Posted 11 September 2013
Dogs have always been my biggest passion and I want every dog to have the home it deserves.
Students at Harper Adams University are hoping training dogs from a Shropshire rescue kennels will help boost the chances of the animals being rehomed.
Twenty-one students from the university will be paired with dogs from Hilbrae Kennels in Cold Hatton, Telford, later this month for a five-day intensive training course dubbed Hilbrae Doggy Boot Camp 2013.
The students and their four legged friends will be put through their paces by world renowned dog trainer, John Rogerson, who will be assisted by three volunteer dog trainers.
And Dr Louise Buckley, a lecturer in Veterinary Nursing at Harper Adams, hopes the partnership between the university and Hilbrae will not only benefit the students, but also help the dogs to find new homes.
“The aim of the course is to provide participants with a good theoretical grounding of dog training and lots of practical dog training experience,” she said.
“At the same time, we will hopefully train approximately 25 per cent of the dogs at Hilbrae up to the point of passing an exam equivalent to the Kennel Club Good Citizen Dog Bronze Award so that they are an even more attractive prospect to potential adopters.”
The university has had close links with Hilbrae for around three years with students often visiting the kennels and helping to walk and exercise the dogs.
“It’s the first time we have done the training. I have been on a couple of these courses before and they were very good, and I really want to help to rehome the dogs,” added Dr Buckley.
“I also wanted to give the students the experience I wanted to have as an undergraduate. If it’s a vocational degree they are doing, they need the practical experience too.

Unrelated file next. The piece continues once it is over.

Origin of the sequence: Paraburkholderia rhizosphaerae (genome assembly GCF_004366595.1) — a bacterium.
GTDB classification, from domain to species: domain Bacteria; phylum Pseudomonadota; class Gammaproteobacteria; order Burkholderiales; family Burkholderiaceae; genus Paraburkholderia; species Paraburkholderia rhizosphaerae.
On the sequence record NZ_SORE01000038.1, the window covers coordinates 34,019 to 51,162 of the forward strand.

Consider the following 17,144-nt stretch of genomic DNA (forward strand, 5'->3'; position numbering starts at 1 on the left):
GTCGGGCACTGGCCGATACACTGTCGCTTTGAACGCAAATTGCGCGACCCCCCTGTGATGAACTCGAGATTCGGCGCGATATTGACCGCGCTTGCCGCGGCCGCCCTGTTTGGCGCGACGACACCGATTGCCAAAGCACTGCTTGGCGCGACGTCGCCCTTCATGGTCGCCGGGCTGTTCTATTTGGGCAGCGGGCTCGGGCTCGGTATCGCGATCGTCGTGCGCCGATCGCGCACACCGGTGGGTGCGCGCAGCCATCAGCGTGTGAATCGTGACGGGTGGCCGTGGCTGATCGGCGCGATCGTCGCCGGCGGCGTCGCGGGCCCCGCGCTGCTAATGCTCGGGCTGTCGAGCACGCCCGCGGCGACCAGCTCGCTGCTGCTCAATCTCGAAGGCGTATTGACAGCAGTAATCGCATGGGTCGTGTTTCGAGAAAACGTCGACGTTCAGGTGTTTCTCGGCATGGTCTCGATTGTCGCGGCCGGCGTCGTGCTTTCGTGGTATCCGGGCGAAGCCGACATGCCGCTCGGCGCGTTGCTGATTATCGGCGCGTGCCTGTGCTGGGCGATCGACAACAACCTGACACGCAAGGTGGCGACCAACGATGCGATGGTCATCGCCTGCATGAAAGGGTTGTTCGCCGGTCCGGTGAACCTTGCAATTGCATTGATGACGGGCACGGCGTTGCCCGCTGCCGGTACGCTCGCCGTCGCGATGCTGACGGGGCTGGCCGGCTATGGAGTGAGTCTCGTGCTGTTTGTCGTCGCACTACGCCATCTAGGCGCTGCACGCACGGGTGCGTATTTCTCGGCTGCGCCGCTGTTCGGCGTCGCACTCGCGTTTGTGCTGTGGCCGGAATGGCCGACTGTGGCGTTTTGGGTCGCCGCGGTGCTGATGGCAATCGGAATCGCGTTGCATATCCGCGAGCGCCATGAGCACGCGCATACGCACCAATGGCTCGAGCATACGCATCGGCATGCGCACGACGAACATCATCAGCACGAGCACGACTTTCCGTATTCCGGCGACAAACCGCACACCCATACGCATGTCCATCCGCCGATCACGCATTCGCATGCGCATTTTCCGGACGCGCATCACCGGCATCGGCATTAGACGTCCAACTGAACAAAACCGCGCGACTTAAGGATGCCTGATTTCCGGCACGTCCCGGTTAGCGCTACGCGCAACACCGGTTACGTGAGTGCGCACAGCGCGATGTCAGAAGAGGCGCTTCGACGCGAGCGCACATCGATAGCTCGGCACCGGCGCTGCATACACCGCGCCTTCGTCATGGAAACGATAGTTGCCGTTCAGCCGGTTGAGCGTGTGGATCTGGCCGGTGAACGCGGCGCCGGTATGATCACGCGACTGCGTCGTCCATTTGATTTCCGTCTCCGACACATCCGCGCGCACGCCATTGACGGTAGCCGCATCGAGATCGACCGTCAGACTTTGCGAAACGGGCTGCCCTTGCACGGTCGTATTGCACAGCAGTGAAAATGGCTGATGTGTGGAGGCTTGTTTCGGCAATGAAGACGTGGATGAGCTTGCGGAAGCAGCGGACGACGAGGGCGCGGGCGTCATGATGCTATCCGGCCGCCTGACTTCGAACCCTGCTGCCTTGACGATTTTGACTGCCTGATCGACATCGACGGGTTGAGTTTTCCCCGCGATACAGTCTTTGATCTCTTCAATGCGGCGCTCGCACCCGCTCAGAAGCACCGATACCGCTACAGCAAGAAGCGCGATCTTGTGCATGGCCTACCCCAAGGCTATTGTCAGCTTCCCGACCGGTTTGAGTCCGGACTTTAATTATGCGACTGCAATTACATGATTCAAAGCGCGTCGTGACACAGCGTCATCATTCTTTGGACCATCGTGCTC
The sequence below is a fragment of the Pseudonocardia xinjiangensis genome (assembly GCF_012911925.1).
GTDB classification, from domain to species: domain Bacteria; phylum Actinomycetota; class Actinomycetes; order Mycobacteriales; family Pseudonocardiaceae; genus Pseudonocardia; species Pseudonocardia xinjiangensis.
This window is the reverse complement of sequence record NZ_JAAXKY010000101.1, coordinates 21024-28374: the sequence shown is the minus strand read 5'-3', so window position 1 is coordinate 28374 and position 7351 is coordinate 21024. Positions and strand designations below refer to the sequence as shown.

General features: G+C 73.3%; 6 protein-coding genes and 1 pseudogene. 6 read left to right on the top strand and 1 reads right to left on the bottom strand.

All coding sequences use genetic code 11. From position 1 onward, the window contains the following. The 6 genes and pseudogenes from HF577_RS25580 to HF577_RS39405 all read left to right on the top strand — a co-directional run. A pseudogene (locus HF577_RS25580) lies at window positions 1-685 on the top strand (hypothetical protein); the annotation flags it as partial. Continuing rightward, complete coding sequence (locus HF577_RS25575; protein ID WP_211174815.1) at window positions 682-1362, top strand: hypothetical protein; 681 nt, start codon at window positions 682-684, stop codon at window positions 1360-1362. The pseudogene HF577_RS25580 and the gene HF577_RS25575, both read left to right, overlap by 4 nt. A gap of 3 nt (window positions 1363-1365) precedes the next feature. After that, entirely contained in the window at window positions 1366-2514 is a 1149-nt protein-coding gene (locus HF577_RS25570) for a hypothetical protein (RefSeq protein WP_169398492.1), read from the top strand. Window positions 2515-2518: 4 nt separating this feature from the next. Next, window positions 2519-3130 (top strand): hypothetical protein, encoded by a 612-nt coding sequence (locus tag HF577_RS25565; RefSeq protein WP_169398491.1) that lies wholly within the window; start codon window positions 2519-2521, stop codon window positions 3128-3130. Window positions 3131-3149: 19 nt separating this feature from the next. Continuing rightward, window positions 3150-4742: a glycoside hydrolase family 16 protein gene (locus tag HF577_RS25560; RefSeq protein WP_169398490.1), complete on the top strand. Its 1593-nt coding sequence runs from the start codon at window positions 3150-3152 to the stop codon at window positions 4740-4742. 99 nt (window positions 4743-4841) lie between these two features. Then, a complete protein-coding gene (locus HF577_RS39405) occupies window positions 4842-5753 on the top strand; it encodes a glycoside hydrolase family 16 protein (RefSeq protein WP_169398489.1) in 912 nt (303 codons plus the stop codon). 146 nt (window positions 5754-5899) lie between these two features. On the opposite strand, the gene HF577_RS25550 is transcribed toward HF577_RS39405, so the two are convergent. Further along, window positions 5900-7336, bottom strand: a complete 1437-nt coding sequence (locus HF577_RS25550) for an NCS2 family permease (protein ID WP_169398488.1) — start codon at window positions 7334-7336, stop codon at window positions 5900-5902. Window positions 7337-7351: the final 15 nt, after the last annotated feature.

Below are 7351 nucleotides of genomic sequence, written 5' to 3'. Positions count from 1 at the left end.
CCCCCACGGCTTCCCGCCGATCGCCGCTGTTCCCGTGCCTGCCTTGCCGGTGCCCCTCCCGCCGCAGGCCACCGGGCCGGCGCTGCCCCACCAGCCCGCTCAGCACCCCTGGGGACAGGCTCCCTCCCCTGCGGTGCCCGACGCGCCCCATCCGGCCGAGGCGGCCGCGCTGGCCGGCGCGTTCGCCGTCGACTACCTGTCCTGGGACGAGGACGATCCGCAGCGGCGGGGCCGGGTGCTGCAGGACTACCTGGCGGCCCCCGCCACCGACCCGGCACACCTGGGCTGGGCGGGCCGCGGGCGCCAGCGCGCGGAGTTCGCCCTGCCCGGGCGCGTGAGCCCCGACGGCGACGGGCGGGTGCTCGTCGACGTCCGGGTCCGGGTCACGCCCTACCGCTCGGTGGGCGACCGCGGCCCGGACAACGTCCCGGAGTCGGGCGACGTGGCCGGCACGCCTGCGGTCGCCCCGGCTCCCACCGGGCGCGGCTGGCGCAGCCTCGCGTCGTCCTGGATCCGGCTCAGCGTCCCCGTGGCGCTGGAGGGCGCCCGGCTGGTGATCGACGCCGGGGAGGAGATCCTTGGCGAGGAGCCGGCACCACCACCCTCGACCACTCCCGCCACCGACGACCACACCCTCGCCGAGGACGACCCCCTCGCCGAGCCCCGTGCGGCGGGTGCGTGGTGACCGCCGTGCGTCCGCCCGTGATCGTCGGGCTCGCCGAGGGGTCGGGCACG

“Even if the dogs don’t get rehomed they will have had a really fun week and will have been out meeting people, as well as learning valuable skills that may just help them find new owners.”
Leanne Breeze, from Shawbirch, Telford, is a kennel assistant at Hilbrae, which currently has around 90 dogs and puppies in desperate need of new homes, and will be joining the students on the training course.
The 23-year-old said: “Many of the dogs that come to us have never had any kind of formal training so the chance to have so many of them properly trained is a fantastic opportunity and will hopefully help attract more prospective owners.”
The course, which has been funded with the help of a donation from the Universities Federation for Animal Welfare (UFAW), will take place from September 15 to 19 and will include largely final year students studying Veterinary Nursing and Animal Behaviour and Welfare.
Twenty-two-year-old student Becky Gerard, from near Market Drayton, who is due to graduate later this month with a BSc (Hons) Animal Welfare and Behaviour degree, said: “Dogs have always been my biggest passion and I want every dog to have the home it deserves.
“If I can help make them more attractive to rehome then that’s something I’m enthusiastic about getting involved in.”
The course will aim to produce a dog that will walk and behave in a controlled manner on the lead, will stay in one position on command, and will allow its handler to clean, groom and inspect it. The dog must also be able to be positioned for inspection, for example stand, sit or lie down on either side or on its back, on a lead, and come to hand when called.
Mr Rogerson, founder and principal lecturer of the Northern Centre for Canine Behaviour, is now widely acclaimed as one of the world’s leading dog trainers.
He is the author of eight books, has produced two DVDS and has run courses for Guide Dogs for the Blind, the RSPCA, U.S. Air Force Dog Section, Miami Fire Department Search and Rescue Team, Cyprus Defence Animal Support Unit and the Indian National Kennel Club, to name but a few.
Hilbrae is always looking for volunteers, walkers and potential owners. To contact Hilbrae, call (01952) 541254.